There are six key principles governing the processing of personal data and implementing them should be a positive change for organisations. By better managing how data is used, organisations will be able to build greater trust and loyalty with their customers, which in turn should enhance their brand and the bottom line. Furthermore, this increase in trust and better management of the security of data will enable greater data sharing and better leveraging of Big Data, which will assist with product development and enhanced customer experience.

The six key principles are:

Lawfulness, fairness and transparency: the processing of personal data should follow regulation.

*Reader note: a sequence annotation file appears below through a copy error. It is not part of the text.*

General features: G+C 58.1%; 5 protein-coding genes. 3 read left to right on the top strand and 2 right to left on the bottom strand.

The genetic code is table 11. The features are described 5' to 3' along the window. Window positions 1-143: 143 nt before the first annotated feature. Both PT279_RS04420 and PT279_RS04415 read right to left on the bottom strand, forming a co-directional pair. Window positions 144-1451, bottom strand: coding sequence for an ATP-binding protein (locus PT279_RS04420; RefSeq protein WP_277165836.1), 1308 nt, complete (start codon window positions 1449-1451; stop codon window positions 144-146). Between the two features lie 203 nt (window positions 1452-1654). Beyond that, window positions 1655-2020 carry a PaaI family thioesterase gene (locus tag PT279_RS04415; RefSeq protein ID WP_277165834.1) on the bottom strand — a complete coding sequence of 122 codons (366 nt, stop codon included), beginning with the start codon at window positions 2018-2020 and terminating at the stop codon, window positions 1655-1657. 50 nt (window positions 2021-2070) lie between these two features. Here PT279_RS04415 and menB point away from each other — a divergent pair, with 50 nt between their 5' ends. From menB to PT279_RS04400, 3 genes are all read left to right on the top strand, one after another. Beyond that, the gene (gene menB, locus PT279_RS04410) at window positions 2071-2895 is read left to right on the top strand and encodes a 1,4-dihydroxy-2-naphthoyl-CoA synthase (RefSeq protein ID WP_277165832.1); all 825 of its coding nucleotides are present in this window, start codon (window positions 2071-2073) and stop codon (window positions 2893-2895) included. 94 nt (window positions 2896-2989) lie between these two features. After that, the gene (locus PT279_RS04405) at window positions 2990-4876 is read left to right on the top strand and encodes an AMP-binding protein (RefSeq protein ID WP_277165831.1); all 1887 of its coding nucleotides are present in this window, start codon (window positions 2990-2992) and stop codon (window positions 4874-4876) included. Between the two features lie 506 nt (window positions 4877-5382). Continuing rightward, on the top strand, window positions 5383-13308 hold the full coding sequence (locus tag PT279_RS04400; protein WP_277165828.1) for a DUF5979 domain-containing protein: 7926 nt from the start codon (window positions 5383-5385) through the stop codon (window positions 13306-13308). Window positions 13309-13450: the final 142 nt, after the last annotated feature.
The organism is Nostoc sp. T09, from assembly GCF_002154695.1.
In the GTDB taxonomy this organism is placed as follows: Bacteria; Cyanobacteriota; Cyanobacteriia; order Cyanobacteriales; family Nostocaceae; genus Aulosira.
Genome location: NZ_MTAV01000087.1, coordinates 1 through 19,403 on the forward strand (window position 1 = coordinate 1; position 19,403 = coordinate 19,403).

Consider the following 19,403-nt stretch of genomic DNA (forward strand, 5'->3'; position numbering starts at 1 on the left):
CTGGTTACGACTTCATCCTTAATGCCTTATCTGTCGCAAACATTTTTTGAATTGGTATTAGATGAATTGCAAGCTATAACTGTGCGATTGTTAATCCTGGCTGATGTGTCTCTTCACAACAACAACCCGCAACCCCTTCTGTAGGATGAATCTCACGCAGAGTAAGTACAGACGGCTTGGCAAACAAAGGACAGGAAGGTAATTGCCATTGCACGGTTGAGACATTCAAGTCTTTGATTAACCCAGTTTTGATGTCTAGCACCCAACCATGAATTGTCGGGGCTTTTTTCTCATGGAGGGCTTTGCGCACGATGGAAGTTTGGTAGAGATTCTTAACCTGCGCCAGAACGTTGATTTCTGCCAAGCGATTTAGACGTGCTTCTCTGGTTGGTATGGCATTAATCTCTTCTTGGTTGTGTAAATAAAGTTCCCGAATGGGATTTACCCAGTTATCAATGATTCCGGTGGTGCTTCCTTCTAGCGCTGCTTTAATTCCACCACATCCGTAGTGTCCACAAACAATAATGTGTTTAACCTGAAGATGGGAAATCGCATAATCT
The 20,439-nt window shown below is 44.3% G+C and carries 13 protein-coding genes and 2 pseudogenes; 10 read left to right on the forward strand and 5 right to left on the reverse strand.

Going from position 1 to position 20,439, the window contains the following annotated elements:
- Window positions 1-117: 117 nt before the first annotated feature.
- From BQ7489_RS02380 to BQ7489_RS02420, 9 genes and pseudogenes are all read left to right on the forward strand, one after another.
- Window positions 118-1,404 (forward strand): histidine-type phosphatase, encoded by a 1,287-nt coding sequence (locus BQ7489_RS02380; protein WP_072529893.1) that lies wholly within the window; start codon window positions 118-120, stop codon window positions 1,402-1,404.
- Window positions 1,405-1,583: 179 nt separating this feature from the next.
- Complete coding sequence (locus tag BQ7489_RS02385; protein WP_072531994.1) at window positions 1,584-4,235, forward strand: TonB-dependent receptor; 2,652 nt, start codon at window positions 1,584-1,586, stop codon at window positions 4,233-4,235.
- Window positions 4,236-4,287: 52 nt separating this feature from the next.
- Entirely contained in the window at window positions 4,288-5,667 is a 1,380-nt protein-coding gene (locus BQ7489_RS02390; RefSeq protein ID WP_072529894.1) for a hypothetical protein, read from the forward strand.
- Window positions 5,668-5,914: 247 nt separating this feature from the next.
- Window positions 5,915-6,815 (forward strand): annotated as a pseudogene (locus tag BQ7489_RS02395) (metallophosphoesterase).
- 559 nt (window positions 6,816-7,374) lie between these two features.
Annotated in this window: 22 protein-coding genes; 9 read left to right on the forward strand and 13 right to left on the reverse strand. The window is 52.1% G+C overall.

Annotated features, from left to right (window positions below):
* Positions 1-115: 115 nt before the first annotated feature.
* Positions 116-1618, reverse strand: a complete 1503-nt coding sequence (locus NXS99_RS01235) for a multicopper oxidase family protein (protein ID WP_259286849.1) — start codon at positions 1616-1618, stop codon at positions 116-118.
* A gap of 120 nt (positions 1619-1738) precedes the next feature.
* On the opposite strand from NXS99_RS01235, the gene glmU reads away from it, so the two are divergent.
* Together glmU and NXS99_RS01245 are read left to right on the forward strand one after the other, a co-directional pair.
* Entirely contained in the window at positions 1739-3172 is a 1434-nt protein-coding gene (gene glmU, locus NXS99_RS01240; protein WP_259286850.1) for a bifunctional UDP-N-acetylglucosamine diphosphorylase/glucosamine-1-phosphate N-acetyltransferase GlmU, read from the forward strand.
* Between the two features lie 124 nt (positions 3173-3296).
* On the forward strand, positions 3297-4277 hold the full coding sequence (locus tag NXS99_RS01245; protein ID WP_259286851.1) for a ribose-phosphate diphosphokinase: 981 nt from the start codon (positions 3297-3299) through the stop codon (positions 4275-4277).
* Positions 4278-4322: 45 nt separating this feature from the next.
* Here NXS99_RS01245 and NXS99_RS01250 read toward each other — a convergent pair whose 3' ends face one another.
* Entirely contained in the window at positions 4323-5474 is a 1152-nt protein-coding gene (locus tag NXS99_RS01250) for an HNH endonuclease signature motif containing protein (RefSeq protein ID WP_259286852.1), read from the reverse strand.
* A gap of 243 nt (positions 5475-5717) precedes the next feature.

Purpose limitation: organisations should only collect personal data for specific, explicit and legitimate purposes.

Data minimisation: personal data should be adequate, relevant and limited to what is necessary for the purpose of processing.

Accuracy: personal data must be accurate and kept up-to-date, and corrected or deleted without delay when inaccurate.

Storage limitation: organisations must keep personal data in identifiable form only for as long as necessary to fulfil the purposes it was collected for.

Integrity and confidentiality: personal data must be secured by appropriate technical and organisational measures against unauthorised and unlawful processing, and against accidental loss, destruction or damage.

Organisations should think of GDPR in terms of the rights it grants their customers and the benefits that may flow from the trust that will build from it rather than just the potential threat it poses to them. By embracing GDPR’s principles, both organisations and customers alike have a lot to gain.

Credit:

Matt Sumpter, Underwriting Director for Technology and Cyber Risks

CNA Hardy

Click here for original link